public int add(int a, int b) {
              return (a + b);
          }
      
          public int sub(int a, int b) {
              return (a - b);
          }
      
      }

error as

Microsoft Windows [Version 6.1.7601]
Copyright (c) 2009 Microsoft Corporation.  All rights reserved.


C:\Users\roy\workspace\WebServ>wsgen -cp bin -d bin com.theopentutorials.ws.
calc.Calculator
Class not found: "com.theopentutorials.ws.calc.Calculator"
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mccarlIT Business Systems Analyst / Software DeveloperCommented:
C:\Users\roy\workspace\WebServ>wsgen -cp bin -d bin com.theopentutorials.ws.
calc.Calculator
For that to work the following file/folders must exist...
C:\Users\roy\workspace\WebServ\bin\com\theopentutorials\ws\calc\Calculator.class

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If that is not the case, ie. if your Calculator.class file is somewhere else, then you need to set the correct classpath (-cp option) to point to the directory that contains you "com" folder (which is the one at the start of the following path, com\theopentutorials\ws\calc\Calculator.class).

If the above doesn't make sense, just post the FULL path to your Calculator.class file and I can then say what your classpath should be.
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roy_sanudeveloperAuthor Commented:
it has generated 4 files such as  Add.java, AddResponse.java, Sub.java, SubResponse.java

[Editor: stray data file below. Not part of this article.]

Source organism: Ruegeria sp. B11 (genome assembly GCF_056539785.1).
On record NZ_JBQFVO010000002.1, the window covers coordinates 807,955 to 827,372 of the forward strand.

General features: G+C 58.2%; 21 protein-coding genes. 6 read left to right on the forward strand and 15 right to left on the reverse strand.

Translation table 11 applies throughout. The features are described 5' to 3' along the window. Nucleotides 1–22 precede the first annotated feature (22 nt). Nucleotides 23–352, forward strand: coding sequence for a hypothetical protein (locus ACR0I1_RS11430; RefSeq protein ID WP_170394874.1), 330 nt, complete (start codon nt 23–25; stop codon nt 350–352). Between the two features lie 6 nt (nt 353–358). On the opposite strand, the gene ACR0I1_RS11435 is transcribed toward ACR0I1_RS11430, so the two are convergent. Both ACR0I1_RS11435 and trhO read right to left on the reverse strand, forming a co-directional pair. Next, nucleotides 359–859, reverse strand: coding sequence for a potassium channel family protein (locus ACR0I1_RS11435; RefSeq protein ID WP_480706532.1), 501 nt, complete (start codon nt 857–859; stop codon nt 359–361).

In Add.java  looks like these

==================================================================

package com.theopentutorials.ws.calc.jaxws;

import javax.xml.bind.annotation.XmlAccessType;
import javax.xml.bind.annotation.XmlAccessorType;
import javax.xml.bind.annotation.XmlElement;
import javax.xml.bind.annotation.XmlRootElement;
import javax.xml.bind.annotation.XmlType;

@XmlRootElement(name = "add", namespace = "http://calc.ws.theopentutorials.com/")
@XmlAccessorType(XmlAccessType.FIELD)
@XmlType(name = "add", namespace = "http://calc.ws.theopentutorials.com/", propOrder = {
    "arg0",
    "arg1"
})
public class Add {

    @XmlElement(name = "arg0", namespace = "")
    private int arg0;
    @XmlElement(name = "arg1", namespace = "")
    private int arg1;

    /**
     *
     * @return
     *     returns int
     */
    public int getArg0() {
        return this.arg0;
    }

    /**
     *